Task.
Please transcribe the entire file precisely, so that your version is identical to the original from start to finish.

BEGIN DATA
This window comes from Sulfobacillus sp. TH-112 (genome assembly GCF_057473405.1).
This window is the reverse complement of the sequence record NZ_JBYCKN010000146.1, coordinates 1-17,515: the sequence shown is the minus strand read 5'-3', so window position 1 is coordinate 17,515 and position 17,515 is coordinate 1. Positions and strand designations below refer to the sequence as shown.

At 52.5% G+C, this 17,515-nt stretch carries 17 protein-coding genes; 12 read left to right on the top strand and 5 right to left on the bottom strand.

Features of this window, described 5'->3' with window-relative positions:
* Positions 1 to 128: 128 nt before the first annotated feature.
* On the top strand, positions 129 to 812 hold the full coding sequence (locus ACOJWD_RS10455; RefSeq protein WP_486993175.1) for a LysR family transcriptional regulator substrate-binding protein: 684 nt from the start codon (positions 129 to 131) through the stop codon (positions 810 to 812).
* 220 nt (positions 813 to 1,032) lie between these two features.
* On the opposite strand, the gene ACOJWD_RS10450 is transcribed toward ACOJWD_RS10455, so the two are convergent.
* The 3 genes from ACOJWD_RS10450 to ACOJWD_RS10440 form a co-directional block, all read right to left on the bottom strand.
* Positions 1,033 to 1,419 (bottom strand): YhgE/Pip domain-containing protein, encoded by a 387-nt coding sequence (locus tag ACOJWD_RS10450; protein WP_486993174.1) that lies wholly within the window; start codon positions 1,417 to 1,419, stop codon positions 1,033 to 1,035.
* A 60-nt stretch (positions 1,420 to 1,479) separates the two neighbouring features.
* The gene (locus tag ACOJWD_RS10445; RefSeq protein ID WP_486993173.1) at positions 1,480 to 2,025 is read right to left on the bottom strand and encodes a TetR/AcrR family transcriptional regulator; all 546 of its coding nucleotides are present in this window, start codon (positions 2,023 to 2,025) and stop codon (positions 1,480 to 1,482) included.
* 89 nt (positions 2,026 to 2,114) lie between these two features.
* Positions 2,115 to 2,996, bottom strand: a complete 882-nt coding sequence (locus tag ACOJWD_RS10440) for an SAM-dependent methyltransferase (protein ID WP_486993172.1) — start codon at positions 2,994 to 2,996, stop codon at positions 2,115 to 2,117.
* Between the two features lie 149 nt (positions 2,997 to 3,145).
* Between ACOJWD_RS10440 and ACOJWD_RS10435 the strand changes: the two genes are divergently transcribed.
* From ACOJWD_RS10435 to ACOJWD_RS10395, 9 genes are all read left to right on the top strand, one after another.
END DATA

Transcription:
This window comes from Sulfobacillus sp. TH-112 (genome assembly GCF_057473405.1).
This window is the reverse complement of the sequence record NZ_JBYCKN010000146.1, coordinates 1-17,515: the sequence shown is the minus strand read 5'-3', so window position 1 is coordinate 17,515 and position 17,515 is coordinate 1. Positions and strand designations below refer to the sequence as shown.

At 52.5% G+C, this 17,515-nt stretch carries 17 protein-coding genes; 12 read left to right on the top strand and 5 right to left on the bottom strand.

Features of this window, described 5'->3' with window-relative positions:
* Positions 1 to 128: 128 nt before the first annotated feature.
* On the top strand, positions 129 to 812 hold the full coding sequence (locus ACOJWD_RS10455; RefSeq protein WP_486993175.1) for a LysR family transcriptional regulator substrate-binding protein: 684 nt from the start codon (positions 129 to 131) through the stop codon (positions 810 to 812).
* 220 nt (positions 813 to 1,032) lie between these two features.
* On the opposite strand, the gene ACOJWD_RS10450 is transcribed toward ACOJWD_RS10455, so the two are convergent.
* The 3 genes from ACOJWD_RS10450 to ACOJWD_RS10440 form a co-directional block, all read right to left on the bottom strand.
* Positions 1,033 to 1,419 (bottom strand): YhgE/Pip domain-containing protein, encoded by a 387-nt coding sequence (locus tag ACOJWD_RS10450; protein WP_486993174.1) that lies wholly within the window; start codon positions 1,417 to 1,419, stop codon positions 1,033 to 1,035.
* A 60-nt stretch (positions 1,420 to 1,479) separates the two neighbouring features.
* The gene (locus tag ACOJWD_RS10445; RefSeq protein ID WP_486993173.1) at positions 1,480 to 2,025 is read right to left on the bottom strand and encodes a TetR/AcrR family transcriptional regulator; all 546 of its coding nucleotides are present in this window, start codon (positions 2,023 to 2,025) and stop codon (positions 1,480 to 1,482) included.
* 89 nt (positions 2,026 to 2,114) lie between these two features.
* Positions 2,115 to 2,996, bottom strand: a complete 882-nt coding sequence (locus tag ACOJWD_RS10440) for an SAM-dependent methyltransferase (protein ID WP_486993172.1) — start codon at positions 2,994 to 2,996, stop codon at positions 2,115 to 2,117.
* Between the two features lie 149 nt (positions 2,997 to 3,145).
* Between ACOJWD_RS10440 and ACOJWD_RS10435 the strand changes: the two genes are divergently transcribed.
* From ACOJWD_RS10435 to ACOJWD_RS10395, 9 genes are all read left to right on the top strand, one after another.